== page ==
How I Got 500% ROI from Facebook Ads

What if I told you that I have an advertising campaign on Facebook that generates over 500 percent ROAS (Return on Advertising Spend)? And that same campaign routinely sees anywhere from six to 15 percent CTR (Click-Through-Rate). Maybe this sounds a bit like advertising folklore, but not only am I doing it – I can […]

What if I told you that I have an advertising campaign on Facebook that generates over 500 percent ROAS (Return on Advertising Spend)? And that same campaign routinely sees anywhere from six to 15 percent CTR (Click-Through-Rate). Maybe this sounds a bit like advertising folklore, but not only am I doing it – I can show you how to do it as well.

ecommerce Facebook ads with high click through rate

I took that screenshot about a week after starting the campaign just to prove how easy it is to set up. The secret is in knowing what type of campaign this is. This one is a retargeting campaign. If a lightbulb didn’t immediately go on, then this post is going to rock your world. If a lightbulb did come on, this post will still rock your world – but you might need to stop reading it and go do it right now!

What is retargeting?

Retargeting is the “art” of showing ads to people that have already been to your website, but haven’t converted yet – it can either be to a sale, a lead, a newsletter sign-up, a software trial – anything that you want to bring visitors back to. What makes this so beautiful is that people who have already visited your site are very likely to visit again – and BUY! All you have to do now is keep your brand and your positioning at the top of their minds.

Think about it, you’ve already been on this side with both Google and Facebook – remember that pair of shoes you looked at online, but weren’t sure of? They started taunting you in your email and social media until you bought them, right?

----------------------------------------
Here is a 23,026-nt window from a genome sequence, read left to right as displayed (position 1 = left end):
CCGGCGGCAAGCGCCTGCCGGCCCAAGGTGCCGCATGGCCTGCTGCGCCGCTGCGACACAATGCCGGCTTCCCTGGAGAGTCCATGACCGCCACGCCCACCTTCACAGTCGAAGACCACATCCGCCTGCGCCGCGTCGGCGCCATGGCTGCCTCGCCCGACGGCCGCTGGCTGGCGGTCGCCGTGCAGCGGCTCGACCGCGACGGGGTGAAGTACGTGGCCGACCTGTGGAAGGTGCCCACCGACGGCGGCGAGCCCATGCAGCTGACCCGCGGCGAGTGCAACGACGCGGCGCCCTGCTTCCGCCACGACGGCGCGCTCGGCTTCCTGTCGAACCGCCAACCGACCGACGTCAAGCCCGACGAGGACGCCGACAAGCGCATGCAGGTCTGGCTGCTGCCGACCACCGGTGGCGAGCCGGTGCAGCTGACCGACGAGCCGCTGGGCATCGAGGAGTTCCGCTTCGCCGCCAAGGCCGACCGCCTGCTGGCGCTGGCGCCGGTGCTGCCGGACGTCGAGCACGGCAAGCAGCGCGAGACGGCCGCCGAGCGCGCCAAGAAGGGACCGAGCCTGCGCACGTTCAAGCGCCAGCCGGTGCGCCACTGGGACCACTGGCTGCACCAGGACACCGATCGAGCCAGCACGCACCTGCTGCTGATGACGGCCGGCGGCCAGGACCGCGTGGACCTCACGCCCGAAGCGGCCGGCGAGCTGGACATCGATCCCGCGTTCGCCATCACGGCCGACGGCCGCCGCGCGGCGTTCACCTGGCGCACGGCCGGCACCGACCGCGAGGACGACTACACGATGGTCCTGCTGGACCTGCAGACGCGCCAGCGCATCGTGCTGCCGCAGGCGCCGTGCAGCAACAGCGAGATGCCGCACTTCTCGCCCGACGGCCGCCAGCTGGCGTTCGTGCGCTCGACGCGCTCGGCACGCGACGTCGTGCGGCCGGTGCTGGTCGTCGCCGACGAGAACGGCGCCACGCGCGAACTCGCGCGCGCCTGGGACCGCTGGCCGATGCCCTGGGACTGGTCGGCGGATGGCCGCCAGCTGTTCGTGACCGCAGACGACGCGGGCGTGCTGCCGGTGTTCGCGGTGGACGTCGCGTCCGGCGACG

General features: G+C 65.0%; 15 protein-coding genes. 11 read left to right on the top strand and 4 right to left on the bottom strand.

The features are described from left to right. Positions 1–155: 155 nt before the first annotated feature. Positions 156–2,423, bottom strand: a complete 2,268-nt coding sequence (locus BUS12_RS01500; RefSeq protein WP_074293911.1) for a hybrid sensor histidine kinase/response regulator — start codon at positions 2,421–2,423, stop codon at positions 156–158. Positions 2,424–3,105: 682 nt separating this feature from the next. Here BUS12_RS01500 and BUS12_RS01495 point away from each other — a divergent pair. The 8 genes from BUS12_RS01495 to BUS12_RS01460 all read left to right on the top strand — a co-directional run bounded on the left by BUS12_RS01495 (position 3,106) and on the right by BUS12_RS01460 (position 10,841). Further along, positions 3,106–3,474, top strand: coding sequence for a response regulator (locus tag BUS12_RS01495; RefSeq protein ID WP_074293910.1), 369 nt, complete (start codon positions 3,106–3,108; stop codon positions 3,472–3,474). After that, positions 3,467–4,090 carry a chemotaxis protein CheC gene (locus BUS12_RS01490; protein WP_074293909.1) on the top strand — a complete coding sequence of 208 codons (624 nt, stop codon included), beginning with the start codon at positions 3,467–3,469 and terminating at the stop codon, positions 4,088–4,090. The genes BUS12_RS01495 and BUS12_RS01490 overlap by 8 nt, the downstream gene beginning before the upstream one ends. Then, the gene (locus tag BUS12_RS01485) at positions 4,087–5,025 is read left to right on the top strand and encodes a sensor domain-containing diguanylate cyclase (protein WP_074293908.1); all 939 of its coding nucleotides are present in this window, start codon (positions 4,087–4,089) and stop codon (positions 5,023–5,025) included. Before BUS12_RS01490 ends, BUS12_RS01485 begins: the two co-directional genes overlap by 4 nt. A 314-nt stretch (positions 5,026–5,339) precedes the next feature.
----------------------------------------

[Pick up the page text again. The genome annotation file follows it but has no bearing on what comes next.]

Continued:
Step #1:

You need to set up your Facebook retargeting pixel. This will allow Facebook to figure out who is visiting your website and which pages they are viewing. Facebook actually does a pretty good job of showing you how to get this set up.

Step #2:

You need to use that to set up some custom audiences. The best way to do this is to set up audiences based on which page/category people have visited. For our site – I set up audiences for everyone that had visited each of the main brand category pages, such as Traxxas, Axial, HPI, etc.

Step #3:

Set up your ad. This is where things go from giving you OK return to “Holy cow, Batman, that was awesome!” You want to set up your campaigns and ad sets in ways that allow you to do some A/B testing – to find out what really works for your target audience. I usually start off broad – oftentimes called the “shotgun” approach. Just pull the trigger and see what hits the mark.

For this first round, I set up two ads for each brand – one that had a CTA (Call-To-Action) and one that did not. You can see the difference in the ads below.

Traxxas Facebook Ad for Dollar Hobbyz AB Test CTA

The one without the yellow bar technically has a “shop now” button which is a CTA – but for the purposes of my naming structure – the giant yellow bar is the ad that I designate as the one with the true CTA.

Step #4:

Make sure the text, image, link and everything else about the ad are as relevant to the audience as possible. This will let get the coveted “high relevance” score from Facebook. I aim for a score above 8/10 on all my ads. A higher score means that your ad is more relevant – the more relevant the ad, the more Facebook shows it 😉